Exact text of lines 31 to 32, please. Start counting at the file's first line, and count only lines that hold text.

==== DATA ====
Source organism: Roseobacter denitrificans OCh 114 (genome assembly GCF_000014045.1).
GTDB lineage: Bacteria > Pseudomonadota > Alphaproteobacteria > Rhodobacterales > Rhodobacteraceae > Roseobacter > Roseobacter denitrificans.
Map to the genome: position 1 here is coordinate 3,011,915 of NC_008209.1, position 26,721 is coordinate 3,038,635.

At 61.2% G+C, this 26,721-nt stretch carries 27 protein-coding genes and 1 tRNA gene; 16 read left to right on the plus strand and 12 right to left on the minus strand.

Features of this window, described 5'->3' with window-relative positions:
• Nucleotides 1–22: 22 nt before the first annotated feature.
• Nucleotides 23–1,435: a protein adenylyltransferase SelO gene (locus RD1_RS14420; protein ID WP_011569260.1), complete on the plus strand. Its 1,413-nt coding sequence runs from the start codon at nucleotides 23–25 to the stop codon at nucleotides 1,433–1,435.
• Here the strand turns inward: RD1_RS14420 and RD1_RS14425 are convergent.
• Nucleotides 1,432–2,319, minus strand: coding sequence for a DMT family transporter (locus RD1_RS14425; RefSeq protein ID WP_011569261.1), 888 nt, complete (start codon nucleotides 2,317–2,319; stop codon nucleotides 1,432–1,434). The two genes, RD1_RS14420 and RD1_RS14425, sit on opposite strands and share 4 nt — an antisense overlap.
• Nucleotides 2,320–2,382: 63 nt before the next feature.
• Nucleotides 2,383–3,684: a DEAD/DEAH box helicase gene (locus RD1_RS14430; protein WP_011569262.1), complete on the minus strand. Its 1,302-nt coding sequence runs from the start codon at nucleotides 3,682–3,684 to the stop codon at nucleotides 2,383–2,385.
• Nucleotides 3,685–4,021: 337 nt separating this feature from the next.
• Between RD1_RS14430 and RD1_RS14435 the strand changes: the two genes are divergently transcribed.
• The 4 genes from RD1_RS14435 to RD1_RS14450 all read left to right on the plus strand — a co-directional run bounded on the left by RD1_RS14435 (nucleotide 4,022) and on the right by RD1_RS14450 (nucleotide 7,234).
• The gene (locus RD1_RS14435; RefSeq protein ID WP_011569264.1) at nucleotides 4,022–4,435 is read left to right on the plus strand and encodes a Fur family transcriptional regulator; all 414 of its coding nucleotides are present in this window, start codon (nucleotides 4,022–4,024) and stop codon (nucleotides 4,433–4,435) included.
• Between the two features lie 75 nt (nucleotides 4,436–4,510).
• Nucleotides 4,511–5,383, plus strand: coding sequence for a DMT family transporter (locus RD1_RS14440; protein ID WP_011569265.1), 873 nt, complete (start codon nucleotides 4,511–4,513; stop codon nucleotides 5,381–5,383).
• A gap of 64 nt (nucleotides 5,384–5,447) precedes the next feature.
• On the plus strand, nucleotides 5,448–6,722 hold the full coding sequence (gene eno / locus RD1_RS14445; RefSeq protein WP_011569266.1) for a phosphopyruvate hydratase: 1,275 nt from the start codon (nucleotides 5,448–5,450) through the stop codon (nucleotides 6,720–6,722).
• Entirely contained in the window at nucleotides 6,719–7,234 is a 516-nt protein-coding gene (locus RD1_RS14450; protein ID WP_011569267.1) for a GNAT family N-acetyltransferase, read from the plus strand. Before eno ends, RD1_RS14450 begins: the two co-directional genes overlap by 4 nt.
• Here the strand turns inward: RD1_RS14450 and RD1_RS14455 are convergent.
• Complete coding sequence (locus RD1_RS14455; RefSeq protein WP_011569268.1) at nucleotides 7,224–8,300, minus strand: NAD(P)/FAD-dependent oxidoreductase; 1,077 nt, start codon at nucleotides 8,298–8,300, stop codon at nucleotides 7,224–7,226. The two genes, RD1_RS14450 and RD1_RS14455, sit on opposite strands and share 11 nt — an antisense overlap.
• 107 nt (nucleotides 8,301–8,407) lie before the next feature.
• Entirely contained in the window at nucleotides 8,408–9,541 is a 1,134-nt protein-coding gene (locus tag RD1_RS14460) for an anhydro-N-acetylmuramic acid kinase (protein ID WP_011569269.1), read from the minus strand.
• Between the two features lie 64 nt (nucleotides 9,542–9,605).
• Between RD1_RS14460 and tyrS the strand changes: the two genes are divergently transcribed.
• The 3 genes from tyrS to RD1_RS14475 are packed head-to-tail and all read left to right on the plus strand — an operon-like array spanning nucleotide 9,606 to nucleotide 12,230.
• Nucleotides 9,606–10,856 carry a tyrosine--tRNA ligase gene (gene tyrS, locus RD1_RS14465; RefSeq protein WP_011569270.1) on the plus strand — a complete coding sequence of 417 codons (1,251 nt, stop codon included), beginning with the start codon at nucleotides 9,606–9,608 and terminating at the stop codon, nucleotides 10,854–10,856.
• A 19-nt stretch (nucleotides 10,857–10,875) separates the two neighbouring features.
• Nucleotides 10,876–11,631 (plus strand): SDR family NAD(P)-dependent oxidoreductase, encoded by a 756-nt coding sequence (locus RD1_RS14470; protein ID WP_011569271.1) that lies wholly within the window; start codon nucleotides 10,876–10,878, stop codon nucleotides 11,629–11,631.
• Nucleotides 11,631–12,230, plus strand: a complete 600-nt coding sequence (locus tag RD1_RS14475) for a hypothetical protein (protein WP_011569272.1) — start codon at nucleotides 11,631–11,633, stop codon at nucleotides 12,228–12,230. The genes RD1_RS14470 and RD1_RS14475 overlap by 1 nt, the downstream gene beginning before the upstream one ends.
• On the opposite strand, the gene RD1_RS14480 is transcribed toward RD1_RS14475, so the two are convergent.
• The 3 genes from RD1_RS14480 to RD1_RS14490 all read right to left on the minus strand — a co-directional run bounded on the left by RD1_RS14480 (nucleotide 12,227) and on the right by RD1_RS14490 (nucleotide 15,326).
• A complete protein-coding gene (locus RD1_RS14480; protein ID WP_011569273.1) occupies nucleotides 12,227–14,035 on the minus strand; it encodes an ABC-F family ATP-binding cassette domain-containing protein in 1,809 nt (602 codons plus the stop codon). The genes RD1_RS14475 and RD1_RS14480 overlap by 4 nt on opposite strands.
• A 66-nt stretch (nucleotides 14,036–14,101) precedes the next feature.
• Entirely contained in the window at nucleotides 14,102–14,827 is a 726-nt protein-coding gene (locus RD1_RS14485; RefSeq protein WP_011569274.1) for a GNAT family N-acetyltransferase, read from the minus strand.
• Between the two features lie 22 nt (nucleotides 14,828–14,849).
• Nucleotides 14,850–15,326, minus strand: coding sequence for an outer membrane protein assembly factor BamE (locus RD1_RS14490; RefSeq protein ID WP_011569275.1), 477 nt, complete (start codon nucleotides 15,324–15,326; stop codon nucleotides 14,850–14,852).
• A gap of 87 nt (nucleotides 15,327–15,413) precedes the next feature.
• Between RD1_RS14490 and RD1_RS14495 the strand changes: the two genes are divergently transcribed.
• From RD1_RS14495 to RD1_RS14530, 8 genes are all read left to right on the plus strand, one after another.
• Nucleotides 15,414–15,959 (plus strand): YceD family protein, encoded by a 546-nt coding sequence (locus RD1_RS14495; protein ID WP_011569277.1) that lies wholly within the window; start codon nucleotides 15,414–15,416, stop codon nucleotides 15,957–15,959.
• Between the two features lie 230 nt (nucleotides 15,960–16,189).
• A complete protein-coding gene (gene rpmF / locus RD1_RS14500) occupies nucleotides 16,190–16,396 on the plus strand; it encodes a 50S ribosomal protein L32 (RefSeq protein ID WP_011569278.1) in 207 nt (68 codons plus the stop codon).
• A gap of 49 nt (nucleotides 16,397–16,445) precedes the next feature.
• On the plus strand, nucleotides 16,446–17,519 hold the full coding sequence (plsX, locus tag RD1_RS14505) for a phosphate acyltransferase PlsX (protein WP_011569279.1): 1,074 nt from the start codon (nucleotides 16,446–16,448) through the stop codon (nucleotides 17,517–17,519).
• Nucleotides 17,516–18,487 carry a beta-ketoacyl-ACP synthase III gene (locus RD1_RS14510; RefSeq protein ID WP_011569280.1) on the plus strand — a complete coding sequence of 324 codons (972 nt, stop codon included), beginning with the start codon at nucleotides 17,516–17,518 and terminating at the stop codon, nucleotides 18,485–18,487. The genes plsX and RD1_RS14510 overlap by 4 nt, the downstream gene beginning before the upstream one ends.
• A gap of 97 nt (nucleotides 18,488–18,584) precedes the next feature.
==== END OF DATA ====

• Nucleotides 11,631–12,230, plus strand: a complete 600-nt coding sequence (locus tag RD1_RS14475) for a hypothetical protein (protein WP_011569272.1) — start codon at nucleotides 11,631–11,633, stop codon at nucleotides 12,228–12,230. The genes RD1_RS14470 and RD1_RS14475 overlap by 1 nt, the downstream gene beginning before the upstream one ends.
• On the opposite strand, the gene RD1_RS14480 is transcribed toward RD1_RS14475, so the two are convergent.